The impact on customers of increasing lan speeds and the development of system applications that necessitate higher performance are impossible to predict. The processing capabilities of personal computers have increased at a rate unforeseen even in the information technology industry, doubling approximately every 18 months since 1991.

lan technology should support the demand for networks that can accommodate more-powerful computer processors and higher-bandwidth applications. These factors will eventually require higher-performance lans, with initial demand for 1-Gbit/sec service to the desk by the end of this decade and demand for multigigabit-per-second transmission to the desk in 10 to 15 years.

Historically, improved performance has fueled demand for higher speed throughout the industry. As a rule of thumb, one million instructions per second (mips) of processor performance has the capability to load 1 Mbit of traffic on a network. Higher demand will come with improved central processing units--beyond Pentiums--that process 200, 300, 400, or 500 mips, along with ever-more-demanding applications.

Technology advances

Recent enhancements in copper technology have tended to be along the lines of improved performance--better cable and connecting hardware and more-sophisticated encoding algorithms--all aimed at higher performance in the horizontal while using the existing copper infrastructure whenever possible.

On the fiber side, the major innovations for premises networks have focused on reducing end-user cost with improved connectors and the adoption of the single-point administration architecture, while continuing to deliver the relatively constant performance of multimode fiber in the backbone. The development of smaller-sized fiber-optic connectors may further reduce the cost of electro-optic components and provide a cost-effective choice in the horizontal. The new fiber-optic connectors should enable an increase in lan electronics port density and provide the ability to serve more users in a reduced amount of space.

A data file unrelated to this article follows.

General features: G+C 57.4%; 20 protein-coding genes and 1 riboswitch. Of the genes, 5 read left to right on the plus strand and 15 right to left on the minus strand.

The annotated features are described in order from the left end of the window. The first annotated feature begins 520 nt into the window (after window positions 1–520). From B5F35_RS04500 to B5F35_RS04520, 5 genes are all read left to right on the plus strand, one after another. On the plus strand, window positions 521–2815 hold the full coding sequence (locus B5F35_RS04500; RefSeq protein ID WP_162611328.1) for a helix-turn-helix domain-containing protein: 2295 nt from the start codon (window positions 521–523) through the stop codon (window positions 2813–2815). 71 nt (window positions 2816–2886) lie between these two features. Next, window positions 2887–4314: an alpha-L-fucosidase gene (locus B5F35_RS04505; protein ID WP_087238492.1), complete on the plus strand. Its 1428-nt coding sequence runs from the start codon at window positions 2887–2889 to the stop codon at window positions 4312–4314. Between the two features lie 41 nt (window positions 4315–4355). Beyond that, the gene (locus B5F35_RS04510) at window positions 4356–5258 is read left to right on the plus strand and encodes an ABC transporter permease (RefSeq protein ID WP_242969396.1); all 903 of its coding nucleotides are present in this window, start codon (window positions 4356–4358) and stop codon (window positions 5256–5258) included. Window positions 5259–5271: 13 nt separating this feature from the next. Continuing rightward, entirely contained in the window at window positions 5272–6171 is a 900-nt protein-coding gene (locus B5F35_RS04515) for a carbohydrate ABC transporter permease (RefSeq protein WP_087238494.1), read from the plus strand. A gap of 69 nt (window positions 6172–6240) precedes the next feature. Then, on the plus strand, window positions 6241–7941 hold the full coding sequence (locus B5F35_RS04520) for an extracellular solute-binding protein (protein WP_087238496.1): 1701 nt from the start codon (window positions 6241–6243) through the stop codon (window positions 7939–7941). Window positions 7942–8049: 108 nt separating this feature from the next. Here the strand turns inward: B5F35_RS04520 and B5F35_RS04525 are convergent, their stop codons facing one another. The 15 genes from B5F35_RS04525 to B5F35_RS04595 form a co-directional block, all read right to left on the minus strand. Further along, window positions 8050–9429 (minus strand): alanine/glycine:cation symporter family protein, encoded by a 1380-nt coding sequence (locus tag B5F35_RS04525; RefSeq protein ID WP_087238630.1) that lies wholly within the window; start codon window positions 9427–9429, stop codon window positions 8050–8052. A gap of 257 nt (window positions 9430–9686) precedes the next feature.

A major breakthrough in technology could stimulate growth in the use of either copper or fiber. For example, a revolution in Internet capability that mandates intensive, real-time multimedia and high-bandwidth videoconferencing to the desktop represents an example of a major breakthrough that might favor the increased use of fiber. However, end-users aren`t moving to high-bandwidth multimedia applications as quickly as predicted a few years ago. In the interim, existing copper infrastructures will probably be able to handle most bandwidth requirements for at least several more years before fiber becomes a more widespread requirement because of the demand for additional services.

Education is key

Industry observers are eagerly watching research and development and trends among customers that might forecast significant changes in the use of copper, fiber, and wireless media. Each medium has its merits, and each has an appropriate place within the rapidly growing industry.

Quite simply, end-users often make infrastructure choices based on current and projected network requirements. These requirements should take into account the state of the art in each technology. However, infrastructure medium selection is often informed by an end-user`s experience and may not reflect current technology capabilities. End-users are understandably reluctant to install a cable system that will soon reach its limits, forcing facilities to be recabled within a few years.

Educating, and thus reassuring, end-users about the robustness and long-range economy of fiber is an important step in promoting a migration to fiber in the horizontal. Improved performance and cost-effectiveness will most likely play a role in end-users` decisions to increase the use of fiber beyond its current applications. In time, fiber`s advantages will likely allow it to play a more significant role in the lan horizontal.u

Steven Bartolutti is a distinguished member of the technical staff and new business development manager, global private systems, for Lucent Technologies, Norcross, GA.